Monday, December 22, 2014

We are included in these words: On St. Thomas’ Day

Below are extracts from a sermon by St. Gregory the Great, Bishop of Rome (c. 540-604, commemorated March 12) having to do with St. Thomas, whose feast day today.

St. Thomas is found in the Calendar near both Easter and Christmas. The Sunday after Easter Day always includes the account of Christ’s appearing to the disciples following his resurrection, focusing on St. Thomas’ doubt-turned-to-belief. St. Thomas’ Feast Day just precedes Christmas. It is an interesting placement.

The Apostle Thomas is known to many today because of his supposed lack of faith. This is deeply unfair, as what is remarkable and significant in his witness is not so much a lack of faith as a tenacity of faithfulness in the face of opposition. The fact that Thomas returns to be with the disciples in the Upper Room even after hearing their amazing (and credulity-straining) account of the Risen Christ suggests that even if his rational self was not able to accept their testimony, his desire to be with them and his hope for further explanation and experience of Christ following the Crucifixion was more powerful. These are important elements of a living faith.

St. Gregory goes on to note that Thomas did not have faith because of what he saw in that Upper Room: he had knowledge. That knowledge, combined with his own desire and love made for openness to God’s power in his life, and this brought about faith.

It is this two-way nature of faith that is often difficult for people today to understand, fed as we are on ideological one-way freeways. Surprisingly, ancient people were just as skeptical as moderns—in their own way—but they were deeply concerned with levels of relationship and experience that have largely faded from our culture’s screen for the time being.

Pope St. Gregory ends up by drawing attention to the fact that Our Lord promises even greater blessing to those who have come to believe and yet not seen, not had this king of personal knowledge based on physical experience. As St. Gregory points out, that blessing includes all of us who follow after the Apostles.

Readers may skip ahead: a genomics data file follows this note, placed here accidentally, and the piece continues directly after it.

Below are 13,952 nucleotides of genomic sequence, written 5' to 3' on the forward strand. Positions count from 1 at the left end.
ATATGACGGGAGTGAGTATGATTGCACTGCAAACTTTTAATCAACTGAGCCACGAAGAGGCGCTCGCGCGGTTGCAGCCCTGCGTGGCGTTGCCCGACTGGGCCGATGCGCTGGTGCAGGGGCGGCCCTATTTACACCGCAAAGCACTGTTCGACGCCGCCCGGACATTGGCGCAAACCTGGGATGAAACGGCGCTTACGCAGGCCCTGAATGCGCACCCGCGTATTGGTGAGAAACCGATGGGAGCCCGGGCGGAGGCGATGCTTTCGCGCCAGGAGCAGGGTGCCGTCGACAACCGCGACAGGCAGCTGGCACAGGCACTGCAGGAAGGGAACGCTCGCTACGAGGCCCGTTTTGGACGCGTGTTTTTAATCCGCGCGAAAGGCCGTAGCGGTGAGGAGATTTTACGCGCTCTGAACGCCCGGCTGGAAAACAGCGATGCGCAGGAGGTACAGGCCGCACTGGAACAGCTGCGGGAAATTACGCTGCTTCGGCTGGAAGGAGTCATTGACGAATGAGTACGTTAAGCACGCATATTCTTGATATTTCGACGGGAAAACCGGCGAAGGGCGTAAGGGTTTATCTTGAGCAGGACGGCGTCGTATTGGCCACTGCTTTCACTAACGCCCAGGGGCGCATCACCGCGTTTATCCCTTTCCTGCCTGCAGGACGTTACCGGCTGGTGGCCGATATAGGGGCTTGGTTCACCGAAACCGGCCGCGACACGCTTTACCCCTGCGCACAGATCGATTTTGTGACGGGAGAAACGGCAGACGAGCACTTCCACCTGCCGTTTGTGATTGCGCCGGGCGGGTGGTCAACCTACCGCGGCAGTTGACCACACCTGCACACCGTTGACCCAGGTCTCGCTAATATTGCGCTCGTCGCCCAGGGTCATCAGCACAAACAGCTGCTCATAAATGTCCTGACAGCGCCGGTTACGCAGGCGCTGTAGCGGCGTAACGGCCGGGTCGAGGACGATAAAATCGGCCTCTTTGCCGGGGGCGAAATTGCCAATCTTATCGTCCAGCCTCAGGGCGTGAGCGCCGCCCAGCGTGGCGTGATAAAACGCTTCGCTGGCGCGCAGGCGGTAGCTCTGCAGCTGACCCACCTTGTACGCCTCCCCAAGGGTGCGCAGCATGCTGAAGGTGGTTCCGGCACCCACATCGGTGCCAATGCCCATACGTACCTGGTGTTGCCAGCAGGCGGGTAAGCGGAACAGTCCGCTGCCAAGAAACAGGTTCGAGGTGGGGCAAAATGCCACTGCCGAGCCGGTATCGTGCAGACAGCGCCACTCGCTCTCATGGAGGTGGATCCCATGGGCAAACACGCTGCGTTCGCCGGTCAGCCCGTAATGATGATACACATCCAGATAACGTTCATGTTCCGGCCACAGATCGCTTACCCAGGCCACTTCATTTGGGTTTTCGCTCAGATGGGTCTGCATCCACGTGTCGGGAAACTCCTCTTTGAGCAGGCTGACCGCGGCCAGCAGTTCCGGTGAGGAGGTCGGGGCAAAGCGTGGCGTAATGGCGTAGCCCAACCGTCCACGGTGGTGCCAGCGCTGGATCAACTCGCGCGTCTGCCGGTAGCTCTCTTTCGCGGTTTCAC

Christ knew that his work of salvation and redemption would require his physical Ascension into heaven, and that his personal physical presence would no longer by available in the same form. He knew that what would require a different kind of relationship. And it is that kind of living participation in the living Christ—through the power of the Holy Spirit—that would come with the Pentecost.

Yet, because our faith is constantly being renewed by the power of the Holy Spirit placed in us by Baptism in Christ, we are not operating alone. We are living members of Christ’s Living Body: The Church. And this brings us to St. Gregory’s concluding observation.

Just as St. Thomas’ desire for communion with God and the other Apostles brought him back into their company so that he could receive the great blessing of Christ’s presence, so the Holy Spirit implanted in us gives us a desire and need to do the works of the Kingdom of God. The way we are called to live this out may vary, but the need to do so does not. A true faith is not only made of words—even such daring and powerful words as “My Lord and my God!”—but of deeds.